>> (mean(CH3) * (mean(CH3)-mean(CH4))/.187/(mean(CH2) * (mean(CH1)-mean(CH2))/.195)) ans = 1.1277
Well, that's... better?
Step 4: Hang head in shame
I was so antsy to do this test, I forgot something: Oscilloscopes aren't super precise with DC values. So my method of measuring current is flawed; I can't get a reasonably precise reading by subtracting two probes. Let's try again:
Another note from the future: this only works if your power supply has an isolated output. Oops.
This time, I measure each current with a single probe, and I can turn up the gain to measure much more accurately.
So I tried that, and discovered that my power supply isn't isolated, which means current could bypass the input sense resistor through ground. So this scheme isn't any good either.
So I'm going to have to do this the old fashion way: Probe voltage 1, probe voltage 2, break circuit and probe current 1, same with current 2. Write them all down, pull out the calculator.
Here it goes...
Vin: 4.62 V
Vout: 3.92 V
Iin: 165 mA
Iout: 170 mA
That gives me 3.92*170 / (4.62*165) = 0.87
If that's right, my circuit's efficiency is about 87%. I'm sure there's a great deal of error bars in there, and maybe I'll have to come back to this experiment. My main concern is that my circuit isn't operating exactly the same during all 4 measurements. But for now, I have a number, and it's in the range I expected.
But that brings back the question: is it worth it? This experiment shows my output current only slightly higher than the input current, so it's a very slight gain. However, the input voltage is pretty low; my solar cell's MPPT voltage should be closer to 6 volts. What if I increase my supply's voltage?
3.95*200/(5.2*166) = 92%
Not bad, and a pretty big boost. A linear converter in this instance would only get me 3.95/5.2 V = 76% efficiency.
One could extrapolate from this. Imagine my solar panel at its average of 6 V, and battery cell at its average of 3.6 V. A linear converter would get me 60%, where mine seems to average around 90%. That's 50% more power I'm getting out of the solar panel!
Step 5: Act all confident
So yeah, I think that answers my question. My tiny boost converter is getting me a good deal more power out of my solar panel, optimistically 50% more power. And if anyone asks, I totally measured that exactly on my first try and didn't have any issues at all!
At least, now when I see 4 high-precision DMMs stacked up, I'll understand they needed that many.
08/28/2018 at 02:26 •
Second revision boards arrived today. Probably the nicest part of this project is how cheap I can get 5-day-lead PCBs from OSH Park.
Here's how Rev 2 (middle) measures up compared to Rev 1 (above) and my PCB ruler (below):
And, for perspective, the assembled PCB in my hand:
Lastly, I've been working on the enclosure some more. I've been having a bit of trouble printing with the flexible filament. I learned that hard way if your print head is calibrated too close to the bed, normal filament will over-extrude, but flexible filament will simply jam up. I have that sorted out, but now I'm finding that flexible filament is nearly unworkable with support and bridging. Below is Rev 2 of the enclosure, before cleaning.
I might have to get creative. If only I had a multi-material printer, eh?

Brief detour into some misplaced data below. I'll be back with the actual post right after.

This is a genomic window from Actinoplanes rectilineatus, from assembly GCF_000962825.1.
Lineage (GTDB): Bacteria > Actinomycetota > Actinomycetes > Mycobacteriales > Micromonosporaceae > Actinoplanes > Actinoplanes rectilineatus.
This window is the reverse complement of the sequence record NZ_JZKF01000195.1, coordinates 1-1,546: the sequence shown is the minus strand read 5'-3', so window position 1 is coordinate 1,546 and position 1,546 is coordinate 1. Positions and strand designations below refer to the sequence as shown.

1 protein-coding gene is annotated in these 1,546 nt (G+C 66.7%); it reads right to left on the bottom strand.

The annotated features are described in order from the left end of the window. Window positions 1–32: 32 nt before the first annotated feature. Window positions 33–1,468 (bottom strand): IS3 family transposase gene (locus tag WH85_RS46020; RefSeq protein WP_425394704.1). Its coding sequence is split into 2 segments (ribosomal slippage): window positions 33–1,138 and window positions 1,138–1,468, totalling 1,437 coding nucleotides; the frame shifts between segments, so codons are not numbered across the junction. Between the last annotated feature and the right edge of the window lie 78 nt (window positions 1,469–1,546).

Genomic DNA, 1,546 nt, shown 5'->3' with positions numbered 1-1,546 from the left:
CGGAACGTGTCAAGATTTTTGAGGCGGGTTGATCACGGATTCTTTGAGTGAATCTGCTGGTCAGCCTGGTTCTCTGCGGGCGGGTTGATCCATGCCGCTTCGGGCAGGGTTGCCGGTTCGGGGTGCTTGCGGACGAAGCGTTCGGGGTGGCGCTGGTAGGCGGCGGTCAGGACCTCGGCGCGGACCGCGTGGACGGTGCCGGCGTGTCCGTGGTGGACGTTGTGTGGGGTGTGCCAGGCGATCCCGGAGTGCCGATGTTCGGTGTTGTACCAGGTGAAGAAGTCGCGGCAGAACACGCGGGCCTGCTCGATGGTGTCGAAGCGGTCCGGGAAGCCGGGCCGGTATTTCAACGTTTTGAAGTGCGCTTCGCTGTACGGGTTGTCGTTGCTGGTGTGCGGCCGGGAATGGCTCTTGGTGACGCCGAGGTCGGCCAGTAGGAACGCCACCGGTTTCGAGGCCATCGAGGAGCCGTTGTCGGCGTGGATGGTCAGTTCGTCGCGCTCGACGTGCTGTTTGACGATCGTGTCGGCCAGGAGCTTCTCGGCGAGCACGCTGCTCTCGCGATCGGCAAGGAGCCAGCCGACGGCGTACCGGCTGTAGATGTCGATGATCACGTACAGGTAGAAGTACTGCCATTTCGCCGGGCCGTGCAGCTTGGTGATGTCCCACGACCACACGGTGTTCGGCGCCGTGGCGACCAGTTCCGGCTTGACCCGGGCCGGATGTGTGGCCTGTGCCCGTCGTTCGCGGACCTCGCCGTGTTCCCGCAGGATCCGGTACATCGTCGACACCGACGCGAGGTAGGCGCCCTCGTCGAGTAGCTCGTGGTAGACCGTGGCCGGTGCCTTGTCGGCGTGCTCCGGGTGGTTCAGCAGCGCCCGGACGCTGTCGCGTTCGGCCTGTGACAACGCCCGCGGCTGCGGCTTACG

Oh well. I'll find a way to clean up the enclosure, get the Rev 2 board working, and then I should be pretty much done!
08/18/2018 at 23:37 •
I'm ready to send out the second revision. It looks like this:
That's .66 square inches of handsomely packed parts.
Besides the mechanical reconfiguration, I put on a bigger inductor, and pushbutton, fixed some of my footprints, added a little capacitance, improved the microcontroller pinout, and added some filtering on the current sensor.
08/13/2018 at 23:18 •
Got it up and running! After a good day's work fixing my soldering, writing some test software, debugging, scoping, etc. I have a working circuit board and very basic firmware.
And...it looks like this now:
So... the inductor. Obviously this isn't what I had in mind. I guess I was too excited to get a board ordered to actually calculate the inductance I needed in the buck converter. My original was a 1 uH inductor. This is what was called out for the boost module, so I figured the buck had similar needs and could use the same inductor.
Which is obviously wrong. The boost module has a switching frequency in the megahertz, where the highest I can get the microcontroller to do is 320 kHz (160 kHz if I need 100 steps of PWM).
So I scrounged and found the big through-hole inductor shown, and got that to work.
In other news, turns out I misinterpreted the rules for the one-square-inch challenge (or they changed the rules all the sudden?). They want the entire board to fit, including the components. This doesn't fare well for my big USB-A connector hanging off the edge of the board.
The USB connector needs to be there; it'd be stupid to not have it, given the board's intent is to be a USB charger. I could move it off the board, but that's not a clean solution. I have enough flying leads already.
So how to fit the connector within my square inch? My first thought was a vertical connector, but that makes the positioning awkward. So I think the solution is to switch to a surface-mount connector and put it on the back of the board. This makes the board thicker, but I think it'll work if I keep all the big parts on the bottom.
I'm a little upset that I have to redo much of the layout to make this work, but I guess they call it a "challenge" for a reason. And I have to redo a good chunk of it to fix my footprints and get a bigger inductor on there. Maybe I'll even have space for some more input capacitance.